A party is entitled to summary judgment "if the movant shows that there is no genuine dispute as to any material fact and the movant is entitled to judgment as a matter of law." Fed.R.Civ.P. 56(a); see also Anderson v. Liberty Lobby, Inc., 477 U.S. 242, 248 (1986) ("Only disputes over facts that might affect the outcome of the suit under the governing law will properly preclude the entry of summary judgment. Factual disputes that are irrelevant or unnecessary will not be counted."). Where the nonmoving party bears the burden of proof at trial, the moving party may identify an absence of a genuine issue of material fact by showing the court that there is no evidence in the record supporting the nonmoving party's case. Celotex Corp. v. Catrett, 477 U.S. 317, 322 (1986); UPMC Health Sys. v. Metro. Life Ins. Co., 391 F.3d 497, 502 (3d Cir. 2004). If the moving party carries this initial burden, the nonmoving party must set forth specific facts showing that there is a genuine issue for trial. See Fed.R.Civ.P. 56(c) ("A party asserting that a fact... is genuinely disputed must support the assertion by... citing to particular parts of materials in the record."); see also Matsushita Elec. Indus. Co., Ltd. v. Zenith Radio Corp., 475 U.S. 574, 586 (1986) (noting that the nonmoving party "must do more than simply show that there is some metaphysical doubt as to the material facts."). "Where the record taken as a whole could not lead a rational trier of fact to find for the non-moving party, there is no genuine issue for trial.'" Matsushita, 475 U.S. at 587 (citation omitted). When deciding a motion for summary judgment, courts must view facts and inferences in the light most favorable to the nonmoving party. Anderson, 477 U.S. at 255. Courts must "not resolve factual disputes or make credibility determinations." Siegel Transfer, Inc. v. Carrier Express, Inc., 54 F.3d 1125, 1127 (3d Cir. 1995).
SEPTA argues that King cannot establish that he engaged in a "protected activity" under FRSA, and he therefore fails to establish a prima facie case. SEPTA also argues that Fields cannot establish that he suffered any compensatory damages, and that the evidence of record does not support any claim for punitive damages.
A. Whether King Engaged in a Protected Activity Under FRSA
King alleges that he engaged in two types of protected activity under FRSA: the activities covered under 49 U.S.C. §§ 20109(a)(1) and (a)(4). ( See Pls.'s Resp. Mem. of Law 7, ECF No. 17.)
FRSA allows an employee to seek relief from a discharge, discipline, or other discrimination in violation of FRSA. 49 U.S.C. § 20109(d)(1). The procedures and rules for seeking relief under FRSA are governed by the Wendell H. Ford Aviation Investment and Reform Act for the 21st Century ("AIR-21"), 49 U.S.C. § 42121. See 49 U.S.C. § 20109(d)(2)(A) ("Any action under [FRSA] shall be governed under the rules and procedures set forth in [AIR-21]."). To establish a prima facie case under AIR-21, an employee must show that: (1) he engaged in protected activity; (2) the employer knew that he engaged in the protected activity; (3) he suffered an unfavorable personnel action; and (4) the protected activity was a contributing factor in the unfavorable action. Araujo v. N.J. Transit Rail Operations, Inc., 708 F.3d 152, 157 (3d Cir. 2013). Once the employee establishes a prima facie case, "the burden shifts to the employer to demonstrate, by clear and convincing evidence, that the employer would have taken the same unfavorable personnel action in the absence of that behavior.'" Id. at 159 (quoting 49 U.S.C. § 42121(b)(2)(B)(ii)).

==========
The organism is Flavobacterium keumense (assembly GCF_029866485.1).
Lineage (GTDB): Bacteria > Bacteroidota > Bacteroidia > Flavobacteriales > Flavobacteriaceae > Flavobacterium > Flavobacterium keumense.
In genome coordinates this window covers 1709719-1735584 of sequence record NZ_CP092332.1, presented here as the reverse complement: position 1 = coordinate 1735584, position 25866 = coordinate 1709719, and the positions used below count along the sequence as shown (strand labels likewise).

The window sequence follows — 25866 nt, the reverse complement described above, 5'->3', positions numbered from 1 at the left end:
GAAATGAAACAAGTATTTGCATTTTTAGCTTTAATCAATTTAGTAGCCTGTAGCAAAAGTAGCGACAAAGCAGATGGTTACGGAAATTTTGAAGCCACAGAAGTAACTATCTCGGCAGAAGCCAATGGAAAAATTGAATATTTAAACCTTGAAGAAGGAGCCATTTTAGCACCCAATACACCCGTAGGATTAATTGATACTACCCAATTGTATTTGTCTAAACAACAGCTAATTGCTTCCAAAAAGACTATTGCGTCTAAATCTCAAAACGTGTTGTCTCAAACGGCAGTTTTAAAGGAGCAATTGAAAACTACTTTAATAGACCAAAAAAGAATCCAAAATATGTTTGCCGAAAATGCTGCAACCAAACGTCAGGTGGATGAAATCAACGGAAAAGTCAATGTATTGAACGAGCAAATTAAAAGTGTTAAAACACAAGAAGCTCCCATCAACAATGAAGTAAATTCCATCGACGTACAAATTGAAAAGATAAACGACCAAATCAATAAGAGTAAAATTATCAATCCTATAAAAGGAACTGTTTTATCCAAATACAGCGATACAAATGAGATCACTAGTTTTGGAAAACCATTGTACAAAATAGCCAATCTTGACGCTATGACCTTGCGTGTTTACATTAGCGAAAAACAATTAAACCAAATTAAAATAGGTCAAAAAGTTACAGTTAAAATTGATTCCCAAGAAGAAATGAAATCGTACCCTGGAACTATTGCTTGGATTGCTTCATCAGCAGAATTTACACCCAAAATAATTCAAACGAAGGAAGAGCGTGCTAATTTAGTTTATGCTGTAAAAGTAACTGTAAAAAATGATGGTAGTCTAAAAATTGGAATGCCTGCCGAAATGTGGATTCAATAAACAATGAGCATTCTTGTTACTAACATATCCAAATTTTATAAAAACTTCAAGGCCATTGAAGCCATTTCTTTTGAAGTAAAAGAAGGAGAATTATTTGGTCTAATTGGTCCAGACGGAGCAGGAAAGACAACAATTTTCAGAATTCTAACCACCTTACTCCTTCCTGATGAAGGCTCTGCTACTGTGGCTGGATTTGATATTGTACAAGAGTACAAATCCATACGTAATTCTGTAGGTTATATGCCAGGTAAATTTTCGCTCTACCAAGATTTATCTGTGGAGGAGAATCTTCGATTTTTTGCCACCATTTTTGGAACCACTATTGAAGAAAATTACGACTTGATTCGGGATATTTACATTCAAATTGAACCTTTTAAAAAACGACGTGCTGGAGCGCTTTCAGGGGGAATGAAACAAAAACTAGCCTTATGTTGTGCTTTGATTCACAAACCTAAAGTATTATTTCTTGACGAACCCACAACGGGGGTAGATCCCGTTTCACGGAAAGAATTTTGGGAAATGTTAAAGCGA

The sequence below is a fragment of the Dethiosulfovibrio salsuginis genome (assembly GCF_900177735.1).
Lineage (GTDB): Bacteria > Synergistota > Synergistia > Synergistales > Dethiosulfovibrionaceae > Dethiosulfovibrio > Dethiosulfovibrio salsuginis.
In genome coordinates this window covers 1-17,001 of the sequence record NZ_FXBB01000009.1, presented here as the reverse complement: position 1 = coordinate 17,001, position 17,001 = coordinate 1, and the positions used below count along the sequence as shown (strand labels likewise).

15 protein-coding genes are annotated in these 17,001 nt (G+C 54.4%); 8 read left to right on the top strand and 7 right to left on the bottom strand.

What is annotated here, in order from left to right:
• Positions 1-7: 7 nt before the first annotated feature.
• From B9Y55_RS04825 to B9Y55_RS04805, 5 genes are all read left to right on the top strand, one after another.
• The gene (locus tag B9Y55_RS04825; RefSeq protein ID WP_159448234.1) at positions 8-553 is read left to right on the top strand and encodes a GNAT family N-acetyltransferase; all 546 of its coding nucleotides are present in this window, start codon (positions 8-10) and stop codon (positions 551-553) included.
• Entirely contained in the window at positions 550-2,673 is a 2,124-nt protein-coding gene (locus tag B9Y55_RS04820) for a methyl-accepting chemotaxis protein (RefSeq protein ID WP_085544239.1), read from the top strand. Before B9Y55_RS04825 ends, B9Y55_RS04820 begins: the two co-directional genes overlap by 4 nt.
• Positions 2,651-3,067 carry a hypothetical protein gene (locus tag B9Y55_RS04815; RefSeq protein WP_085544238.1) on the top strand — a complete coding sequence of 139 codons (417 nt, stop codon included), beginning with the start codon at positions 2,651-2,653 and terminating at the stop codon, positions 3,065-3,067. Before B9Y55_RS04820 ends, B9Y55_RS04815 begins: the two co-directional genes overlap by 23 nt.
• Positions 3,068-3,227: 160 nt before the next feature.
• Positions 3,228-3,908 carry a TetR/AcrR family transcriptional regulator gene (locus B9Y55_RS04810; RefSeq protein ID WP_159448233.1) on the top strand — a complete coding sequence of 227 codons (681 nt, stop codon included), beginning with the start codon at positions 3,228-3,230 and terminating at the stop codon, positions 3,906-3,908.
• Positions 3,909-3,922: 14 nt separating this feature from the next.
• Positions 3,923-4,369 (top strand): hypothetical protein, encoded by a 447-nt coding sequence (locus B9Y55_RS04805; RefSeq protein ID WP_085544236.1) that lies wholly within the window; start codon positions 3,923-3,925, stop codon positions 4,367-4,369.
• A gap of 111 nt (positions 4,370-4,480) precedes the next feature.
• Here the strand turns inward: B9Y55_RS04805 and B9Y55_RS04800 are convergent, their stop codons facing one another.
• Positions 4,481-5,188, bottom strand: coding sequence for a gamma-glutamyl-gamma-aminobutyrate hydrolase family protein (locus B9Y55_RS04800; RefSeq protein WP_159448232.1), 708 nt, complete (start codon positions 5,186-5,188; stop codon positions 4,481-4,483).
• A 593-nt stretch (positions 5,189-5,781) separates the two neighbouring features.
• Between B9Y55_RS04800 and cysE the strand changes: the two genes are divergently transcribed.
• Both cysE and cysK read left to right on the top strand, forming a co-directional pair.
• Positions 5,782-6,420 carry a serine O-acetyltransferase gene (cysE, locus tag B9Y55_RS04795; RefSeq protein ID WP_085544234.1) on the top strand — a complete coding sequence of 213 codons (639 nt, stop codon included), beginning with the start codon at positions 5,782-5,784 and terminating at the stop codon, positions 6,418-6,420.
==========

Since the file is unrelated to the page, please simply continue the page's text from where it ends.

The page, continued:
The "protected activity" referenced in the first element is set forth in §§ 20109(a)-(c) of FRSA. Relevant here, "protected activities" include: reporting a suspected violation of "any Federal law, rule, or regulation relating to railroad safety or security, " 49 U.S.C. § 20109(a)(1), and reporting "a work-related personal injury or work-related illness of an employee, " 49 U.S.C. § 20109(a)(4).
While King claims he engaged in protected activity for reporting a violation of Federal law, rule, or regulation, and for reporting a personal injury of an employee, the record does not support the claim that King reported anything to SEPTA or anyone else. At his deposition, King testified that he was not injured in the July 26, 2011 incident and that he did not report any injury to SEPTA. (King Dep. 46.) He also did not offer anything to suggest that he reported a suspected unsafe condition, or violation of law, rule, or regulation to SEPTA. In fact, King believed that the working conditions and circumstances present on July 26, 2011 were safe. ( Id. )
In light of the fact that King did not report anything to SEPTA, he cannot be considered to have engaged in a protected activity under §§ 20109(a)(1) and (a)(4). King received discipline stemming from the July 26, 2011 accident for operating the boom truck at an unsafe speed. Operating at an unsafe speed is not a protected activity under FRSA. Moreover, the mere fact that he was involved in an accident on July 26, 2011 does not, in and of itself, constitute a protected activity. Since King cannot establish that he engaged in a protected activity, he cannot establish a prima facie case of retaliation under FRSA. Therefore, his claims must be dismissed.